DC Survey: Plan Benchmarking

Data Sweep: Our latest findings on DC plans—for benchmarking a plan against its peers or just gleaning some new solutions

State of the Industry

State of the Industry

Data Sweep

Our latest findings on DC plans—for benchmarking a plan against its peers or just gleaning some new solutions

Every year since 1996, PLANSPONSOR has conducted a survey of defined contribution (DC) plan sponsors around the country. One of the largest of its kind, the PLANSPONSOR Defined Contribution Survey helps those in the industry, including sponsors and their retirement plan advisers, catch up on new trends in plan design and consider plan enhancements that are in the best interest of participants. Why benchmark a plan? When the sponsor sets a benchmark, it essentially establishes a baseline or standard against which to measure its plan. The sponsor can thereby see where the plan needs to improve, set new goals and increase its performance. Sponsors can also benchmark to determine how competitive their plan is against industry peers’—a metric that becomes even more important in a competitive hiring environment.

The reality is that sponsors do not always think about their DC plan in broad terms. The result of having a basic or minimalist plan can be employees working longer than expected and employers, at times, carrying the burden for this. Employees who fail to retire on time for insufficient financial assets will tend to have greater health care and disability claims and generate more workers’ compensation claims. These things, in turn, can negatively affect an employer’s balance sheet.

Sponsors can see by benchmarking that yesterday’s solutions may not be effective today.

The value of taking the pulse of the industry overall is to determine how trends emerging as industry best practices or industry concerns take hold in reality. For example, there has been a focus on increasing default deferral rates to ensure that participants are not being “hurt” by automatic enrollment provisions that might have them saving less than if they had affirmatively elected to participate. Instead of automatically enrolling participants at 3%, defaulting them at 6% to 12% is the emerging industry best practice. With most 65-year-olds today projected to live past 85, many Americans are underestimating their life expectancy and thus their need for retirement savings. However, that higher default rate is not yet the majority position in practice. Among those who responded to our survey, only 48% use a default rate higher than 3%.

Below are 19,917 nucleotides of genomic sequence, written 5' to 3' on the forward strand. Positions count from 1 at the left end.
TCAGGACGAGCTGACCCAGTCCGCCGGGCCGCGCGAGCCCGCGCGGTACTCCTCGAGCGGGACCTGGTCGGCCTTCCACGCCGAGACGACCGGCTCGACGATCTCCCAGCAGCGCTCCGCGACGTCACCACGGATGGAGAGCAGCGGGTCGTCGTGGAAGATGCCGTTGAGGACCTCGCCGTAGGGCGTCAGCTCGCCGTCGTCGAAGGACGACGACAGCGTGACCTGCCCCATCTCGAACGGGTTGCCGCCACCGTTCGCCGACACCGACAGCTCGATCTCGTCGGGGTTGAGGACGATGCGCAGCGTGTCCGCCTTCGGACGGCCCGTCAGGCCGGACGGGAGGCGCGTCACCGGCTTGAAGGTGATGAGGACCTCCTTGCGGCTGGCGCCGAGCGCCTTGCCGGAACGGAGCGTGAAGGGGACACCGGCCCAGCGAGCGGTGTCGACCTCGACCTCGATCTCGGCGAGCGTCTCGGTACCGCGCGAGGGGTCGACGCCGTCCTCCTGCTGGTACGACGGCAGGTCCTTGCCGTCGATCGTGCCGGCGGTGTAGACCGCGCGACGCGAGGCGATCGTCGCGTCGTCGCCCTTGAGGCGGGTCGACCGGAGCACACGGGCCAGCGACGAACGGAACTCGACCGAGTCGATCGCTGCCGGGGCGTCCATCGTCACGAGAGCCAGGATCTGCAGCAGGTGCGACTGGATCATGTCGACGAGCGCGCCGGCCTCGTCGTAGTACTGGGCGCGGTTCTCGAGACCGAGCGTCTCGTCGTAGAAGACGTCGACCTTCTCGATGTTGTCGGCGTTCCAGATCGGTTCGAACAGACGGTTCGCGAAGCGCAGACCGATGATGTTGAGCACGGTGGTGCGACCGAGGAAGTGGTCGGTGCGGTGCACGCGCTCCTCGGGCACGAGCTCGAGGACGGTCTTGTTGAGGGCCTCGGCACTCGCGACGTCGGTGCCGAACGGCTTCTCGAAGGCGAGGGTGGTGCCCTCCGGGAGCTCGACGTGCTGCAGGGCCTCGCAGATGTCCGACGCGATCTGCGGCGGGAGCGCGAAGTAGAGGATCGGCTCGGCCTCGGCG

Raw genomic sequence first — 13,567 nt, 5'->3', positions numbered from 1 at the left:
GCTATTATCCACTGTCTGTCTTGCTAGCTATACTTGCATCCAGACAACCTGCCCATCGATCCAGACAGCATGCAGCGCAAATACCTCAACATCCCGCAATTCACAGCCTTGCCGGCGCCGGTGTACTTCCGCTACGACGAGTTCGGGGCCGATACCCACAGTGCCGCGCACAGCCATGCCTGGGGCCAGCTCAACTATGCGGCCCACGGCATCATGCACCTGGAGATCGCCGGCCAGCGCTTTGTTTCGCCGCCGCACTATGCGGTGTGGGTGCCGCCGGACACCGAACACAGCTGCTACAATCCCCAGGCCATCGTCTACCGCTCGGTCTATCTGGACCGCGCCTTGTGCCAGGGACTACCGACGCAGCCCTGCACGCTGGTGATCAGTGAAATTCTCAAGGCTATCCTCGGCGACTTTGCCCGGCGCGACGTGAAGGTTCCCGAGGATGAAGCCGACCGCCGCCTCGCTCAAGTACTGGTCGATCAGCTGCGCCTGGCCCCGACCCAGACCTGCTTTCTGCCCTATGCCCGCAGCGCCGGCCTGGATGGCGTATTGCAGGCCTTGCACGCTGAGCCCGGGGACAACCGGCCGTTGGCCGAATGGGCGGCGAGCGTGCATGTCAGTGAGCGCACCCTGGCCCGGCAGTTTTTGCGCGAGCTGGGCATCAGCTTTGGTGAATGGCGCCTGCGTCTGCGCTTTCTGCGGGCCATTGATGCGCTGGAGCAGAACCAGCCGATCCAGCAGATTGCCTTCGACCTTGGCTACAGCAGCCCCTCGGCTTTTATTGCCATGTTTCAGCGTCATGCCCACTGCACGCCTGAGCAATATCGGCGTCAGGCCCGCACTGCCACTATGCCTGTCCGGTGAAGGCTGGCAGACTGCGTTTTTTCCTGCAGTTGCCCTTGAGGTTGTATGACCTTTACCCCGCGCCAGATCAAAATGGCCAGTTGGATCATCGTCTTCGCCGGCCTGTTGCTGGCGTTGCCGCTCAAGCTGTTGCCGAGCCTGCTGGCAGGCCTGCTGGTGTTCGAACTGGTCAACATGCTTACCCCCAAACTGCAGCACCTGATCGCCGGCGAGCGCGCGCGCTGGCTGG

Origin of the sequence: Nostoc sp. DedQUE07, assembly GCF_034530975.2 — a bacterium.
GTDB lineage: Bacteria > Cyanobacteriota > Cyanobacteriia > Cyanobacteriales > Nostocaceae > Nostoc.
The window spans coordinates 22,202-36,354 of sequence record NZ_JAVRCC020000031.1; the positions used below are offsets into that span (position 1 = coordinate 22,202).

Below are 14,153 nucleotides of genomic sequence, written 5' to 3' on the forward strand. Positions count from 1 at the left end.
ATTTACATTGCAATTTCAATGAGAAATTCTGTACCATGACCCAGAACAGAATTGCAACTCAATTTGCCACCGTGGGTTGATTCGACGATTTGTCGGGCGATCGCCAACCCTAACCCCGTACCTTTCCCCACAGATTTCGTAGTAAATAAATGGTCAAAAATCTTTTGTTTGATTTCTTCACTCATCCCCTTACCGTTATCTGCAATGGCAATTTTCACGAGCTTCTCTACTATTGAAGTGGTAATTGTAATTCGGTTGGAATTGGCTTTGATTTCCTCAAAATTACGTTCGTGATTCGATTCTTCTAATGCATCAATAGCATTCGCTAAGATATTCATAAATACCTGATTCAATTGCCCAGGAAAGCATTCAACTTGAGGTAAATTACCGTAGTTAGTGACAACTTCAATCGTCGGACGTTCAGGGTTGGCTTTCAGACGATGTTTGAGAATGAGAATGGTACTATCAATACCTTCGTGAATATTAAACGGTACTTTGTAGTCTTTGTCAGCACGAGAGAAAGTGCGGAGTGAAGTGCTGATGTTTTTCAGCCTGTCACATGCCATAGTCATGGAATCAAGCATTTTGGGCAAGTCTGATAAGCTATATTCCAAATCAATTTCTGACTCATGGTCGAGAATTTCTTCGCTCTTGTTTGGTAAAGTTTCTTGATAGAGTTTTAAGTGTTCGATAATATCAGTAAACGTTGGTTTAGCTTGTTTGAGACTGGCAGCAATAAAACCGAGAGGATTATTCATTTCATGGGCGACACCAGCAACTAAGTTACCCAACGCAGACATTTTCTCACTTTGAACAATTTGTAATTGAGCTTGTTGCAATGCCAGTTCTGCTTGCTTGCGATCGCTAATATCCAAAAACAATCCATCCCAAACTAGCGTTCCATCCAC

Another concern attracting attention is leakage from the retirement plan—the withdrawal of assets from tax-advantaged status. The Bipartisan Budget Act of 2018 has simplified the taking of hardship withdrawals from a DC plan and, since the bill’s passage, such withdrawals have spiked. This is only adding to the plan leakage problem.

According to Kevin Barry, president of workplace investing at Fidelity Investments Inc., the number of such withdrawals taken in the first half of this year jumped 40% over those taken last year. At the same time, the rate of participants taking loans fell 7%. “This is a trend we were afraid we would see when the law was passed,” he says. “This is a big issue.”

Reductions in maximum loan amounts and number of loans, as well as the imposition of fees and higher interest rates on loans, can be written into loan policy statements to discourage further leakage. Sponsors can consider amending their loan policy to let participants keep paying back their loans after separating from the company. —Judy Faust Hartnett